Padraig Harrington has the wind in his sails at Royal Portrush. Picture Fran Caffrey www.newsfile.iePadraig Harrington took full advantage of a benign course set up to top the home challenge in the Irish Open.

The Dubliner spotted that Royal Portrush had been set up for nightmare conditions and cruised around comfortably in light winds and sporadic early showers.

The three time major winner three putted his final hole for par but still fired an effortless five under par 67 to trail leaders Jeev Milkha Singh and Gregory Bourdy by two shots.

He said: “I basically holed just one decent putt today –  I two-putted the first three par fives for birdies, chipped in on eight and hit it stone dead on three for the others.

“So when you do that and shoot three under par it means you weren’t under much stress. It all felt pretty relaxed out there.

“I think today they set up the golf course pretty easy with the weather forecast – and why does anybody ever believe an Irish weather forecast?

“Everybody looks at the forecast, but I never do. It just baffles me.

“Obviously the referees have to do that, but you didn’t feel in any way it was tricked up. You felt like you had a chance on every hole out there.”

The bad weather did arrive in mid-afternoon, with the threat of lightning causing play to be suspended for 95 minutes.

But by then Harrington and the other pace-setters were safely in the clubhouse, reflecting on a glut of good early scores – 61 of the 78 morning starters shot par or better.

But despite the low scoring, Ireland’s triple Major winner insisted the tournament felt just like an Open Championship, especially with the sell-out 27,000 pressing close to the players.

They will have to get used to it, as that attendance will be repeated over each of the next three days in the European Tour’s first toal sell-out.

Harrington added: “I think the golf course and the venue, and the people, just everything about it would be a great venue for The Open.

“I don’t think in any shape or form this golf course fails on its tee to green ability.

“Can they move the people around the golf course? There are a number of tight spots to fit a lot of people through, but they can have a look at that this week.

“But I’m not the person to comment on the drawbacks. I’m really only capable of commenting on the venue and the golf course, and it really is awesome.

“It’s a joy to play this golf course, it really is a super course. It’s got a lot of testing golf shots on it, but it also gives you something if you hit a good shot. It rewards you out here.

“You feel like, hey, if I hit a good shot here I’m going to make a birdie.”

Harrington’s opening effort contained six birdies, and just one bogey, on the tricky fourth hole.

His score was matched by playing partner Simon Dyson, with the defending champion overcoming a sloppy start that saw him bogey their opening hole, the par five tenth.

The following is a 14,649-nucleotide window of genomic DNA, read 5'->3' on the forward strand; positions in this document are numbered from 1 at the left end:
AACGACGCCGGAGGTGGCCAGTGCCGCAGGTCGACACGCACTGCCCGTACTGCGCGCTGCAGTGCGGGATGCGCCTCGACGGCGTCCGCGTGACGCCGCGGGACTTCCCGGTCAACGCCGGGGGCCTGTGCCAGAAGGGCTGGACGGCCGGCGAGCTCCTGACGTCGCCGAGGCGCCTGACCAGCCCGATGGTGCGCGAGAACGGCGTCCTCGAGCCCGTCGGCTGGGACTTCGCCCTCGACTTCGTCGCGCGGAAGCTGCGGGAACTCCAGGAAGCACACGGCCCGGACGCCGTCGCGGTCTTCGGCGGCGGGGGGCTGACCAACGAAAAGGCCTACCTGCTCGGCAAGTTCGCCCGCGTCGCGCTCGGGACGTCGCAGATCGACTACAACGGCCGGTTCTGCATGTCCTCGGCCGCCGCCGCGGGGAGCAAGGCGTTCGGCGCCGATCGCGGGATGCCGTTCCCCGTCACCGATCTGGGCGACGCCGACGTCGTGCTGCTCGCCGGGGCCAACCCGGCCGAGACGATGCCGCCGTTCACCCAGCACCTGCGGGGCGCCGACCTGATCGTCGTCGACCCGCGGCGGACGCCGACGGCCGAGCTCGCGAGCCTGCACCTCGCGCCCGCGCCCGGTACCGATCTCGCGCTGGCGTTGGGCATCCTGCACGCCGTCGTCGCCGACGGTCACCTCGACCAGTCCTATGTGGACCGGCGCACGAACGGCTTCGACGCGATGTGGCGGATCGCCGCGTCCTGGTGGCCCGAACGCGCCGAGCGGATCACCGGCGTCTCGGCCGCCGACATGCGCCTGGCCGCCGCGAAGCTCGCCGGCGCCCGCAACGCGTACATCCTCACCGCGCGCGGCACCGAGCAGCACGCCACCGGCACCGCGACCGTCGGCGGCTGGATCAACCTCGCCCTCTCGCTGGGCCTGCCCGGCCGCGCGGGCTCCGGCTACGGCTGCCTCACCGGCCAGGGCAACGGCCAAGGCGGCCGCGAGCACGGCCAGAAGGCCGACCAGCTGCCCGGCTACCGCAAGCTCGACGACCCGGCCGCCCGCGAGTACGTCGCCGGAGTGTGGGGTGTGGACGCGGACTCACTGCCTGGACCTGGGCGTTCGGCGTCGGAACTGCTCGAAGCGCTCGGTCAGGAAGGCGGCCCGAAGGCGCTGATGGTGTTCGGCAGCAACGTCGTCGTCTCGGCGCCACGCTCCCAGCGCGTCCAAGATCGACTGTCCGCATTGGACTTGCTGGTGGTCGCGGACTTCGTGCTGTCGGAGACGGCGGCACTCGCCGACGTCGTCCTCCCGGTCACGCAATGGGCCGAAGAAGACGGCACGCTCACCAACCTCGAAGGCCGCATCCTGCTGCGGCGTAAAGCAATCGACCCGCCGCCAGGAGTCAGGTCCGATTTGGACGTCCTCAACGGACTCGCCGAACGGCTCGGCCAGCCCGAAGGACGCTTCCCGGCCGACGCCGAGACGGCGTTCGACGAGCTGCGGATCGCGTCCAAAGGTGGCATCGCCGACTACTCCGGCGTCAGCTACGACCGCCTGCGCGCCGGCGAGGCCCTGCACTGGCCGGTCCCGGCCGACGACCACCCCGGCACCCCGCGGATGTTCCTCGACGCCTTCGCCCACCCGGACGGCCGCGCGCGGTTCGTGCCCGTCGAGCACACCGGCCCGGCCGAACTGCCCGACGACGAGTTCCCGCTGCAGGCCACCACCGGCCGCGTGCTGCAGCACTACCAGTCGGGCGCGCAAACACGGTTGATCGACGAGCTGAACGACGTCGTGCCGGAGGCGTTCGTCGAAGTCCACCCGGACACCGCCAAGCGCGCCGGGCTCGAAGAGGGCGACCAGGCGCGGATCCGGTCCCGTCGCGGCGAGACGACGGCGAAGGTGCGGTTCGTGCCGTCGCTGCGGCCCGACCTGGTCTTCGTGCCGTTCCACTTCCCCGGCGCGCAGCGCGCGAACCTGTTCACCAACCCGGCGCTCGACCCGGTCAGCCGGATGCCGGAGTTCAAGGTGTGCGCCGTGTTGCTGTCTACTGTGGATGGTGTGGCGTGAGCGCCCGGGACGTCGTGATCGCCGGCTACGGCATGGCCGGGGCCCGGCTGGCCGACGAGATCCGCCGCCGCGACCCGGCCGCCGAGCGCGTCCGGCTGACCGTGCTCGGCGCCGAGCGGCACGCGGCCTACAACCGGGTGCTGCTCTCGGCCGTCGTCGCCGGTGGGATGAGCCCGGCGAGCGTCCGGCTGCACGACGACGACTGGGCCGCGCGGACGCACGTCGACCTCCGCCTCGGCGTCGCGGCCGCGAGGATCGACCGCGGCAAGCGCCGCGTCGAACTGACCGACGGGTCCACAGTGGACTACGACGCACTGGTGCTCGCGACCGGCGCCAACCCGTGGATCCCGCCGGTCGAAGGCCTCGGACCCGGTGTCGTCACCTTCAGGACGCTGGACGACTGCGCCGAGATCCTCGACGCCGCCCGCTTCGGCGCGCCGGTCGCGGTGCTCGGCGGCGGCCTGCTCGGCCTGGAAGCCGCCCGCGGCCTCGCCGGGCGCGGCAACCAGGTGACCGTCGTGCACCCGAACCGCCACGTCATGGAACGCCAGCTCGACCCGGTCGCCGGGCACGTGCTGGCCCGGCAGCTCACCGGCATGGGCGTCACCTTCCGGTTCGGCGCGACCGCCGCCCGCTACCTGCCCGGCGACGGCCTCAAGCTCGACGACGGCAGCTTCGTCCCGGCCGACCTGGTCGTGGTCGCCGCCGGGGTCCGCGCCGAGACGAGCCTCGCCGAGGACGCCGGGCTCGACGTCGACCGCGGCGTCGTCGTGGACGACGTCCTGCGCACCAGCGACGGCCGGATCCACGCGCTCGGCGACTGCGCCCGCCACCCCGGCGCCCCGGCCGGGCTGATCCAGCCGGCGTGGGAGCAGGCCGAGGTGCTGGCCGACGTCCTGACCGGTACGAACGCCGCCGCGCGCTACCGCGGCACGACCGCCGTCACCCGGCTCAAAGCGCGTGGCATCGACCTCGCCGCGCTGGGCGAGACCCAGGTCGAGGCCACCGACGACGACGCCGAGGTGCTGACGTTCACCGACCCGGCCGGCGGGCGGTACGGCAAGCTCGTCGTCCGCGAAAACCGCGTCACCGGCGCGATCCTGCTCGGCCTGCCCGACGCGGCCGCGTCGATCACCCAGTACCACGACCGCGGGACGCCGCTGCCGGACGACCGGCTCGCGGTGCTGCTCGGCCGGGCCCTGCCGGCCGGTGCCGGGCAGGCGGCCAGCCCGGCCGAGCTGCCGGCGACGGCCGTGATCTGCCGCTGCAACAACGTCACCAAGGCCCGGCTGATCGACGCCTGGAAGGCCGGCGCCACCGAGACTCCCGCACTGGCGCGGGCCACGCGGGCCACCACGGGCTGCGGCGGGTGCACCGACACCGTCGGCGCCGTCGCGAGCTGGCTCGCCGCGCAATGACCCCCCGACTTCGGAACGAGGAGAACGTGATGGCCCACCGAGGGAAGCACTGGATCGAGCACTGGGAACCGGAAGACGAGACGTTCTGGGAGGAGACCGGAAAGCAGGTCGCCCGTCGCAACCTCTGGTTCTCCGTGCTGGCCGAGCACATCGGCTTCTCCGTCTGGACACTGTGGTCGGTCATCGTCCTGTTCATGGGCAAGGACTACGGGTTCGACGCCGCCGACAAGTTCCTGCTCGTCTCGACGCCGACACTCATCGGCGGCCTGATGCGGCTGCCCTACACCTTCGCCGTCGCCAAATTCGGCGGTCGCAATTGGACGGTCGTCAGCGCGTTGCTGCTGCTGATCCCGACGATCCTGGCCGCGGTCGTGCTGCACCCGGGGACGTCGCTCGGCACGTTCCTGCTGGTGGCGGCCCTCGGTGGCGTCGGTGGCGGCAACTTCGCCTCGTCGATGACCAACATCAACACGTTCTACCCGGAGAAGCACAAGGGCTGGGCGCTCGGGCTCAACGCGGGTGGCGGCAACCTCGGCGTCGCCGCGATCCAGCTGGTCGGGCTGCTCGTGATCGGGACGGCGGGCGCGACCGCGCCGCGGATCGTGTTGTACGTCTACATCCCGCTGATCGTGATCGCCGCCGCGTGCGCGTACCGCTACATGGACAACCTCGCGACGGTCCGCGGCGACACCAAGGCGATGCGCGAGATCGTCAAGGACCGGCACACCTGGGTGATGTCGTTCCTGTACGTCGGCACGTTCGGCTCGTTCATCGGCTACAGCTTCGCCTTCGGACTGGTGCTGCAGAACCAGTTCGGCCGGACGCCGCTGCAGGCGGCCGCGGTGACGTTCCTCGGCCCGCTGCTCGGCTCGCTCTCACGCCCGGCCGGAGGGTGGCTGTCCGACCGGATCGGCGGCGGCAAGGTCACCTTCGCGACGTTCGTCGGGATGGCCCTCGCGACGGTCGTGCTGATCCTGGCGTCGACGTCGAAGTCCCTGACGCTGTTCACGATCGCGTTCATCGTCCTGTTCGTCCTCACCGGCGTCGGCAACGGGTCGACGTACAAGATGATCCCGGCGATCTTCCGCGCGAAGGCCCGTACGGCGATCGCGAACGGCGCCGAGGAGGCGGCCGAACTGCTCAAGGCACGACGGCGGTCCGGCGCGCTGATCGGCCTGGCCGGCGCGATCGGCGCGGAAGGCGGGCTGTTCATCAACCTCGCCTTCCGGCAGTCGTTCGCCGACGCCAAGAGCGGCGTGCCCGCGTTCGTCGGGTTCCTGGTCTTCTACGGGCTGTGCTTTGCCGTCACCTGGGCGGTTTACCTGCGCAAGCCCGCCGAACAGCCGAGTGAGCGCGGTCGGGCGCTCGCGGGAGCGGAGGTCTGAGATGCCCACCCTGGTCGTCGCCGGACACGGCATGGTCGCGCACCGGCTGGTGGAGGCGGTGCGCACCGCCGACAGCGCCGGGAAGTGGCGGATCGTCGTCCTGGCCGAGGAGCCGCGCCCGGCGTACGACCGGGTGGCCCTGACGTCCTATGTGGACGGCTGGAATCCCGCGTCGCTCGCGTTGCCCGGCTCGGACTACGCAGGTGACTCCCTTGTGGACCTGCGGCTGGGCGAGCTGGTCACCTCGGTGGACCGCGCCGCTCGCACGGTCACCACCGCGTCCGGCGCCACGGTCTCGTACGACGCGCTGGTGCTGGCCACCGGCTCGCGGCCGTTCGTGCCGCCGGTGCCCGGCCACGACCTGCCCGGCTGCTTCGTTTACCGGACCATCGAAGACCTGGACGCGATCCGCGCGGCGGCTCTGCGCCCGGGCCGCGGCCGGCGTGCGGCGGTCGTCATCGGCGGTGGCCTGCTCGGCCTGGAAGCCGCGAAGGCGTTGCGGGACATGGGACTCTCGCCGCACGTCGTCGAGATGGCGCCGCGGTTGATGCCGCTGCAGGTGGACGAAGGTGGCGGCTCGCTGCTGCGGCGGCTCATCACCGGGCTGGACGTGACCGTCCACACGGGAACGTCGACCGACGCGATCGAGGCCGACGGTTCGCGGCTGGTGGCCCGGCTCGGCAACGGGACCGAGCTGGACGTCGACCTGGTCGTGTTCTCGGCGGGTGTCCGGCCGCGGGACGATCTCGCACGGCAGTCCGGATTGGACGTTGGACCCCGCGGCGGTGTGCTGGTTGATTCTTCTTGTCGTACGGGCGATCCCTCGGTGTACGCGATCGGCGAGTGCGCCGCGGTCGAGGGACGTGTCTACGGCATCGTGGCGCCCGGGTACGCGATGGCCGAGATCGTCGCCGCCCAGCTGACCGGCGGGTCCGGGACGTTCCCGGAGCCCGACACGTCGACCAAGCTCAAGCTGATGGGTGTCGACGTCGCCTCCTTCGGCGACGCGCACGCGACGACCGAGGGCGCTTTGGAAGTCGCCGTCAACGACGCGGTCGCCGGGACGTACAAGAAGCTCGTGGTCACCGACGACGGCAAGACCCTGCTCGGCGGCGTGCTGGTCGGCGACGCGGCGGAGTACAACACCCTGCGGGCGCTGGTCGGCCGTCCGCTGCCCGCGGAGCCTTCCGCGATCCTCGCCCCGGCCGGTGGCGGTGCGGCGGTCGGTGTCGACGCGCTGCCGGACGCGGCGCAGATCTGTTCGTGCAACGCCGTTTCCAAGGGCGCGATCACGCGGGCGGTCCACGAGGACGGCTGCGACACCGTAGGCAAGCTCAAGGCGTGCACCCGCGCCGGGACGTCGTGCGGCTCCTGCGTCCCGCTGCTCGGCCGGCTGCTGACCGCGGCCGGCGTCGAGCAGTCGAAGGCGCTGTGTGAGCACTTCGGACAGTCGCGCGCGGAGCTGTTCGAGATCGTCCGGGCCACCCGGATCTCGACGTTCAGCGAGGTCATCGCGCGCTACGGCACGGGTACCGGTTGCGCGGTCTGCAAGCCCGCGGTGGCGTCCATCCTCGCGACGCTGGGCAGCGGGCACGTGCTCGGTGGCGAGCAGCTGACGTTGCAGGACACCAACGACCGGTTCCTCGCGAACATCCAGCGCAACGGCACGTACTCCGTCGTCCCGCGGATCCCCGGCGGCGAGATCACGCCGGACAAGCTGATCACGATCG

He bounced back with four birdies and a brilliant eagle at the 528 yards second, where he hit his three wood second shot to three feet.

Bourdy took full advantage of the local knowledge he picked up from Darren Clarke as a seven under par round of 65 moved him into the joint lead alongside Singh.

The Frenchman carded a superb seven under par first round of 65 late in the day to join Singh at the top of the leaderboard and equal the course record at the Dunluce Links, just as the Indian had done earlier on a weather-affected opening day.

After playing his practice round on Tuesday alongside Royal Portrush regular Clarke, Bourdy did not sign for a single bogey as he racked up seven birdies in front of record crowds, with 23,283 attending the opening day.

Play was suspended for 95 minutes midway through the opening round of the first Irish Open to be held in Northern Ireland since 1953, but Singh came in just before the delay and set the pace early on thanks chiefly to a six under par front nine of 30.

Bourdy then followed suit, and he had a certain local hero to thank for his success.

“I played with Darren on Tuesday and it was great,” he said. “He gave me a lot of advice, and it was fantastic to play with a guy who won The Open the year before, on his home course too.

“He knows the course really well, and he was great with me on Tuesday. For sure, it helped me a lot today and I’m going to thank him. I will try to play the same game tomorrow and for the rest of the week.”

There were six players a shot off the lead on six under par, with France’s Edouard Dubois, Oscar Floren of Sweden, Englishmen Mark Foster and Andrew Marshall, Mikko Ilonen of Sweden and Matthew Zions of Australia all tied for third place.

World Number Two Rory McIroy was five shots off the lead going into the second day after a two under par round of 70, while Graeme McDowell and Clarke were a shot further back on one under.